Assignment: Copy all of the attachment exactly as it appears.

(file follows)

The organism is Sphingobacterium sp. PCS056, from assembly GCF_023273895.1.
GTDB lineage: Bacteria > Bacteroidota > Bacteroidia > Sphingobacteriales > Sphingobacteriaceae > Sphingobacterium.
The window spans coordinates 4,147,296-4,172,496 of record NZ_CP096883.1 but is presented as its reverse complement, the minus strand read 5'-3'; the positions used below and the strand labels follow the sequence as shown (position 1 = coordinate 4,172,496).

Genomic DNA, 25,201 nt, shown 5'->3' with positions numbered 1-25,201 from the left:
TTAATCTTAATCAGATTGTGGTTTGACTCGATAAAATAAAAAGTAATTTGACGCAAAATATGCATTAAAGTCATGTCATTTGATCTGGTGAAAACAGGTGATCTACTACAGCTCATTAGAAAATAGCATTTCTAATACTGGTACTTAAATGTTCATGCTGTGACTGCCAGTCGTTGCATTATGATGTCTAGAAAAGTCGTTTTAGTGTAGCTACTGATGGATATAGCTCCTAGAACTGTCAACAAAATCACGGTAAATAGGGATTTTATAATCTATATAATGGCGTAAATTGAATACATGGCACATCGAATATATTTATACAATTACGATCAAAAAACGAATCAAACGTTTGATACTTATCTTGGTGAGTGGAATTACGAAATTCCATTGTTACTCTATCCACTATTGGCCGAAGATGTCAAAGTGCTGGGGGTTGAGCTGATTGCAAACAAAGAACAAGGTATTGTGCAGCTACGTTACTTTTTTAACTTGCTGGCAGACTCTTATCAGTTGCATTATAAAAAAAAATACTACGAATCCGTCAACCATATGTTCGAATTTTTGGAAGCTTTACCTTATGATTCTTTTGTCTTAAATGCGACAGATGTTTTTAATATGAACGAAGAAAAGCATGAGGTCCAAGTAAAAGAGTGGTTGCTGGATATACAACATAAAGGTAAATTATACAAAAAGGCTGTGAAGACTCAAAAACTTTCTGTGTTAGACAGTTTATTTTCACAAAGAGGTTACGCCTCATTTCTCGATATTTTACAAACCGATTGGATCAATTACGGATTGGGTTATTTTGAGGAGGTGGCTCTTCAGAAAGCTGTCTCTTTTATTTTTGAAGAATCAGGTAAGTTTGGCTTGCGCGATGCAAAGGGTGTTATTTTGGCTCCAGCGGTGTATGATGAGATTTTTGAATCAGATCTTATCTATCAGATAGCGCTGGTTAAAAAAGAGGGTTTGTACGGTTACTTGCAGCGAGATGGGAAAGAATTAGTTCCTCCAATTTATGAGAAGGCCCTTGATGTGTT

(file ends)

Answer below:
The organism is Sphingobacterium sp. PCS056, from assembly GCF_023273895.1.
GTDB lineage: Bacteria > Bacteroidota > Bacteroidia > Sphingobacteriales > Sphingobacteriaceae > Sphingobacterium.
The window spans coordinates 4,147,296-4,172,496 of record NZ_CP096883.1 but is presented as its reverse complement, the minus strand read 5'-3'; the positions used below and the strand labels follow the sequence as shown (position 1 = coordinate 4,172,496).

Genomic DNA, 25,201 nt, shown 5'->3' with positions numbered 1-25,201 from the left:
TTAATCTTAATCAGATTGTGGTTTGACTCGATAAAATAAAAAGTAATTTGACGCAAAATATGCATTAAAGTCATGTCATTTGATCTGGTGAAAACAGGTGATCTACTACAGCTCATTAGAAAATAGCATTTCTAATACTGGTACTTAAATGTTCATGCTGTGACTGCCAGTCGTTGCATTATGATGTCTAGAAAAGTCGTTTTAGTGTAGCTACTGATGGATATAGCTCCTAGAACTGTCAACAAAATCACGGTAAATAGGGATTTTATAATCTATATAATGGCGTAAATTGAATACATGGCACATCGAATATATTTATACAATTACGATCAAAAAACGAATCAAACGTTTGATACTTATCTTGGTGAGTGGAATTACGAAATTCCATTGTTACTCTATCCACTATTGGCCGAAGATGTCAAAGTGCTGGGGGTTGAGCTGATTGCAAACAAAGAACAAGGTATTGTGCAGCTACGTTACTTTTTTAACTTGCTGGCAGACTCTTATCAGTTGCATTATAAAAAAAAATACTACGAATCCGTCAACCATATGTTCGAATTTTTGGAAGCTTTACCTTATGATTCTTTTGTCTTAAATGCGACAGATGTTTTTAATATGAACGAAGAAAAGCATGAGGTCCAAGTAAAAGAGTGGTTGCTGGATATACAACATAAAGGTAAATTATACAAAAAGGCTGTGAAGACTCAAAAACTTTCTGTGTTAGACAGTTTATTTTCACAAAGAGGTTACGCCTCATTTCTCGATATTTTACAAACCGATTGGATCAATTACGGATTGGGTTATTTTGAGGAGGTGGCTCTTCAGAAAGCTGTCTCTTTTATTTTTGAAGAATCAGGTAAGTTTGGCTTGCGCGATGCAAAGGGTGTTATTTTGGCTCCAGCGGTGTATGATGAGATTTTTGAATCAGATCTTATCTATCAGATAGCGCTGGTTAAAAAAGAGGGTTTGTACGGTTACTTGCAGCGAGATGGGAAAGAATTAGTTCCTCCAATTTATGAGAAGGCCCTTGATGTGTT